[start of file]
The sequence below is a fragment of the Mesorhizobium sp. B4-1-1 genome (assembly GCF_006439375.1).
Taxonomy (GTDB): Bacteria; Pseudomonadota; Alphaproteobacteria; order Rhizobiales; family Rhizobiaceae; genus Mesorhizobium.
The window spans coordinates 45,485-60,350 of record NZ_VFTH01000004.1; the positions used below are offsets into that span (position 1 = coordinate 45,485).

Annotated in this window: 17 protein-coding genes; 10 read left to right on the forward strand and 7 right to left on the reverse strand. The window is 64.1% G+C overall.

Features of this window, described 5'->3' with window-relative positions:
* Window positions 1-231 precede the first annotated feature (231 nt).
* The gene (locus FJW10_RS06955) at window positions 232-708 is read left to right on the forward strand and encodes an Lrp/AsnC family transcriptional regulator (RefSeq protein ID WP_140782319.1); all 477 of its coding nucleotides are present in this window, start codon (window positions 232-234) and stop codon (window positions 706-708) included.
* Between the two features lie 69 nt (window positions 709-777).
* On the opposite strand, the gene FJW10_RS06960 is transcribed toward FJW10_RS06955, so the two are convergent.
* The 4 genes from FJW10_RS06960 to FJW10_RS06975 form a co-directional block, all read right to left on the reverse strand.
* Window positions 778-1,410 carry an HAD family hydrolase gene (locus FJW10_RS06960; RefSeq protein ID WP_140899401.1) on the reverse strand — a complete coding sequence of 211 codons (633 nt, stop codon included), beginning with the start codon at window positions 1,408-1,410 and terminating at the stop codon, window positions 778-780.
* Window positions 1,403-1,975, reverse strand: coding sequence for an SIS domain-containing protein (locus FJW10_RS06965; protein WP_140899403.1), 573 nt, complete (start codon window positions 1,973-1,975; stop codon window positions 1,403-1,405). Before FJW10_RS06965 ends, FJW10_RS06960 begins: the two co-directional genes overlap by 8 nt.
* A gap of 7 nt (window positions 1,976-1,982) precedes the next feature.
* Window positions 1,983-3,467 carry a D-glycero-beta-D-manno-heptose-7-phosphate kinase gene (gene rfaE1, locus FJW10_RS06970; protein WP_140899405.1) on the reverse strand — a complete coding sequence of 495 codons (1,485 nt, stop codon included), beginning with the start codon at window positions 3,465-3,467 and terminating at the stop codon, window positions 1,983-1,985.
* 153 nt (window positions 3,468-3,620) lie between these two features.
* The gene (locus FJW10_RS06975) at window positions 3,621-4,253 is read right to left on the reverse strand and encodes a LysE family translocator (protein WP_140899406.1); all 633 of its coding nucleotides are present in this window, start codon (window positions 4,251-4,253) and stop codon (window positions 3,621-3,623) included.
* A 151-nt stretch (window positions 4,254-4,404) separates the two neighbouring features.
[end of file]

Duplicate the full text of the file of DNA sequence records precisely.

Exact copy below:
The sequence below is a fragment of the Mesorhizobium sp. B4-1-1 genome (assembly GCF_006439375.1).
Taxonomy (GTDB): Bacteria; Pseudomonadota; Alphaproteobacteria; order Rhizobiales; family Rhizobiaceae; genus Mesorhizobium.
The window spans coordinates 45,485-60,350 of record NZ_VFTH01000004.1; the positions used below are offsets into that span (position 1 = coordinate 45,485).

Annotated in this window: 17 protein-coding genes; 10 read left to right on the forward strand and 7 right to left on the reverse strand. The window is 64.1% G+C overall.

Features of this window, described 5'->3' with window-relative positions:
* Window positions 1-231 precede the first annotated feature (231 nt).
* The gene (locus FJW10_RS06955) at window positions 232-708 is read left to right on the forward strand and encodes an Lrp/AsnC family transcriptional regulator (RefSeq protein ID WP_140782319.1); all 477 of its coding nucleotides are present in this window, start codon (window positions 232-234) and stop codon (window positions 706-708) included.
* Between the two features lie 69 nt (window positions 709-777).
* On the opposite strand, the gene FJW10_RS06960 is transcribed toward FJW10_RS06955, so the two are convergent.
* The 4 genes from FJW10_RS06960 to FJW10_RS06975 form a co-directional block, all read right to left on the reverse strand.
* Window positions 778-1,410 carry an HAD family hydrolase gene (locus FJW10_RS06960; RefSeq protein ID WP_140899401.1) on the reverse strand — a complete coding sequence of 211 codons (633 nt, stop codon included), beginning with the start codon at window positions 1,408-1,410 and terminating at the stop codon, window positions 778-780.
* Window positions 1,403-1,975, reverse strand: coding sequence for an SIS domain-containing protein (locus FJW10_RS06965; protein WP_140899403.1), 573 nt, complete (start codon window positions 1,973-1,975; stop codon window positions 1,403-1,405). Before FJW10_RS06965 ends, FJW10_RS06960 begins: the two co-directional genes overlap by 8 nt.
* A gap of 7 nt (window positions 1,976-1,982) precedes the next feature.
* Window positions 1,983-3,467 carry a D-glycero-beta-D-manno-heptose-7-phosphate kinase gene (gene rfaE1, locus FJW10_RS06970; protein WP_140899405.1) on the reverse strand — a complete coding sequence of 495 codons (1,485 nt, stop codon included), beginning with the start codon at window positions 3,465-3,467 and terminating at the stop codon, window positions 1,983-1,985.
* 153 nt (window positions 3,468-3,620) lie between these two features.
* The gene (locus FJW10_RS06975) at window positions 3,621-4,253 is read right to left on the reverse strand and encodes a LysE family translocator (protein WP_140899406.1); all 633 of its coding nucleotides are present in this window, start codon (window positions 4,251-4,253) and stop codon (window positions 3,621-3,623) included.
* A 151-nt stretch (window positions 4,254-4,404) separates the two neighbouring features.